Interview with Abdu Ali, Summer 2015

In this interview, Jana speaks with Baltimore musician, promoter, writer and activist Abdu Ali. This is a companion piece to Jana’s op-ed published today at Pitchfork, and is quoted extensively therein.

Abdu: Me and my music peers of colors have noticed for one it’s always that conversation of why a lot of Baltimore musicians can’t really pop off. When i mean pop off: establish a career in music, start touring around the world, sell music, play at festivals, the whole nine of becoming I guess a blossoming musician in a city where music-wise it’s culturally rich, have a lot of talented people, is a east coast city, to be so close to New York, DC, and Philly. We’re right in a good hot spot. It’s affordable to live here so people can have the time and money to put and invest in their music, everybody’s puzzled why people, why musicians here are not popping off like they could. And one thing I wanna say about that, interject that thought, is that for one, let’s be specific. Baltimore musicians of color don’t really make it here. When you look at all the little other pockets of music scenes from Dan Deacon to Future Islands, Wye Oak, Animal Collective, Beach House, Dope Body, I could go on and on and on - they make it. It seems like it’s a lot of people bustling out of this city that do those genres, but the black musicians don’t really seem like they can really either get it together or…what is stopping them from becoming popping?

Jana: Right and it’s not a question of motivation or talent.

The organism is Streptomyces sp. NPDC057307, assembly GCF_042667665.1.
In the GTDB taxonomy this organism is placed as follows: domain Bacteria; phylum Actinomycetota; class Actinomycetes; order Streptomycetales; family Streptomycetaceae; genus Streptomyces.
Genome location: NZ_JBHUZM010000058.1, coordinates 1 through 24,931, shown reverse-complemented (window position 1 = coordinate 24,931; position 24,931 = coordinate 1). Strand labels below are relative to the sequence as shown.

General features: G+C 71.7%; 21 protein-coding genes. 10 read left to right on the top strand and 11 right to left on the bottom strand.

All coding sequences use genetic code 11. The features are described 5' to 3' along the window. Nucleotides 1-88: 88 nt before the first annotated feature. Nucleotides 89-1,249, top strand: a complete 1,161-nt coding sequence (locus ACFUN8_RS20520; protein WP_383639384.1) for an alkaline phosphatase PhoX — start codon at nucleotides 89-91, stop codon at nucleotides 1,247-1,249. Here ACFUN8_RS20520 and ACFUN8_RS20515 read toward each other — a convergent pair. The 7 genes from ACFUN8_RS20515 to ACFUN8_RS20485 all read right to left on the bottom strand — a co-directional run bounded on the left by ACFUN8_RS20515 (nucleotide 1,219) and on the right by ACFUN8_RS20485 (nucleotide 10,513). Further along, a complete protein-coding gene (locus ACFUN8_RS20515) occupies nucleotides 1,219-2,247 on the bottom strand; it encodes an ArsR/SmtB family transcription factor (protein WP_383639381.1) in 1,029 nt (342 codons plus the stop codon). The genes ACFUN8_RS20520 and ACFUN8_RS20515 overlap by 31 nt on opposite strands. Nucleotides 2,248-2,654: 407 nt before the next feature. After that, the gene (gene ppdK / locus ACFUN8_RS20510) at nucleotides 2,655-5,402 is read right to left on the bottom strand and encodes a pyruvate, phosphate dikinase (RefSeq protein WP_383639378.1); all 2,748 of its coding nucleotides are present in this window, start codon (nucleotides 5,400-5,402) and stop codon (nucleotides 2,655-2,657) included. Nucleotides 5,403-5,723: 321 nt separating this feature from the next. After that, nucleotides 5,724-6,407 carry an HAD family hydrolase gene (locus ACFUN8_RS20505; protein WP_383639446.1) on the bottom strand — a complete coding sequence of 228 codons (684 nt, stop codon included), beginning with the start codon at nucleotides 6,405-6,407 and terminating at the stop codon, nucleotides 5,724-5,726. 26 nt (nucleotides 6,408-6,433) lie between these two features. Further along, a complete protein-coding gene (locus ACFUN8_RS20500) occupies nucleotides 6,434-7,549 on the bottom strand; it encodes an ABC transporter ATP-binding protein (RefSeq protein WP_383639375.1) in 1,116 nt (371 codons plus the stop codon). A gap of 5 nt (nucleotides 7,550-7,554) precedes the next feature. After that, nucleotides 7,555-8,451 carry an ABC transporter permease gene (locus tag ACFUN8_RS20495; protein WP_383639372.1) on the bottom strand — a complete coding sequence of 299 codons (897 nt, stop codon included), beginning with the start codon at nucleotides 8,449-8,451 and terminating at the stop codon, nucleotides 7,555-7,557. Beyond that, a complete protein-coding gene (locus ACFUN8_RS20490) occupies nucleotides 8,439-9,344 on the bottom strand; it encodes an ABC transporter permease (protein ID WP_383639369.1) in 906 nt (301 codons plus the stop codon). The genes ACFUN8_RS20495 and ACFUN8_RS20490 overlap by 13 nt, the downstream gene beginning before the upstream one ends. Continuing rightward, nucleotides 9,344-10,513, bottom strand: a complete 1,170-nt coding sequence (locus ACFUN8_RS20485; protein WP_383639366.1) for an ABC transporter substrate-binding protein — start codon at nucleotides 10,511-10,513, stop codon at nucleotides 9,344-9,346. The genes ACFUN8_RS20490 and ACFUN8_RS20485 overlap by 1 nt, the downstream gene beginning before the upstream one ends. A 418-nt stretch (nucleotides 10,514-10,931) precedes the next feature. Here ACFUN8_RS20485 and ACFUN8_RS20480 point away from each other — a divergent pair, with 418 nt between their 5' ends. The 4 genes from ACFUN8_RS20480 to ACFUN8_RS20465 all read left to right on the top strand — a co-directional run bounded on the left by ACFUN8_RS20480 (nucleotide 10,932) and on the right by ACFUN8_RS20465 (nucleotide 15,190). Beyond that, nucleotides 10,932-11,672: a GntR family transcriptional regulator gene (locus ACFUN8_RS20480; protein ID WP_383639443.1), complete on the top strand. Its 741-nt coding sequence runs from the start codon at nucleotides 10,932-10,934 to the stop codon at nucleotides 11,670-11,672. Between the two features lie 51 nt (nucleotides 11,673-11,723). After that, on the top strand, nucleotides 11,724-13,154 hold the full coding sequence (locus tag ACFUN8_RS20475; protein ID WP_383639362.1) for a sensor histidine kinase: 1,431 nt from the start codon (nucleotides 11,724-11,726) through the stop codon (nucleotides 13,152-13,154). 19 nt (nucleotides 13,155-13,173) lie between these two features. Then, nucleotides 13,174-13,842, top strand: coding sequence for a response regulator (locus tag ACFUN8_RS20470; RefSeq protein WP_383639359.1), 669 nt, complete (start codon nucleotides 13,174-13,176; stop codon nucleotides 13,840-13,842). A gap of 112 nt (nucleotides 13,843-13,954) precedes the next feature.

Abdu: Right. So I don’t know, one thing is that, this actually should be a research kinda thing cause I’m really curious to figure out why. Me and my friends talk about this so much, like why? It don’t even make sense because like I said we a east coast city, we kinda connected to all these resources in the other cities that can make us, help us, get on as a musician but like we still struggling. One thing i said was for one, you look at the social, political climate of Baltimore, it’s hard. I think I read something like 7 out of every 10 black men in Baltimore between the ages of 18 and 27 or something is unemployed. The educational system here is corrupt as fuck. What else? I don’t know. And then even in just the architecture and the landscape of Baltimore, we got 16000 abandoned homes here, there’s a lot of ugly here. And that in itself has a deep psychological effect on people. Especially people who can relate to the land, people that grew up in Baltimore and that can make them not motivated, easily, you know? So but yeah a big question with a lot of my black music friends is why it doesn’t seem like nobody is either reaching out to us, trying to put us on, or like why is just so hard for those musicians to just come here and develop here in Baltimore. And it can be simple things from the fucked up policies and regulations and rules that people gotta go through to open up spaces - music, creative spaces in Baltimore - and what I realized is that the only people who really can open up these spaces are the people who can afford to go through all that bullshit - pay for a lawyer, pay for this and that -  just to open up a space that can only hold 100 people, you know what I’m saying? And that’s why you don’t really see too many small spaces,  or big spaces, creative spaces owned by people of color, cause for one we’re broke, we don’t really have the resources, and they don’t let us into things like, “Oh there’s a grant for this to help you develop a space for creative people of color,“ or “oh, they just got rid of this law now so now you can do this and that, a, b, c and d,” and it needs to stop being a separation. I mean, Baltimore is so segregated. It’s crazy, and why the segregation is so fascinating is Baltimore is so small (laughs). You would think that people be running into each other all the time and connecting and vibing with each other all the time but they don’t. A lot of people don’t know but Baltimore has deep-rooted segregation regulation laws that’s been in place since like the early 1900s and still affecting us today, you know what I’m saying? Like my friend is doing a study on rats in Baltimore. He’s following certain rats in certain neighborhoods in Baltimore because a long time ago they couldn’t place people in certain neighborhoods based upon that area’s rat population. So he’s doing a documentary and trying to like get this shit all together, draw the connections see, “Well, the rats are here, and there’s a lot of poverty here,” and like Baltimore is like the number one place for rat research or something. It’s weird! (laughs) He told me that and then he says rat poison was invented in Baltimore! But like you start to learn about little shit like that from a long time ago that’s been in place for years and years, you start to discover like, “Woah, ok this shit do have lasting effects.” Like it’s still affecting us today.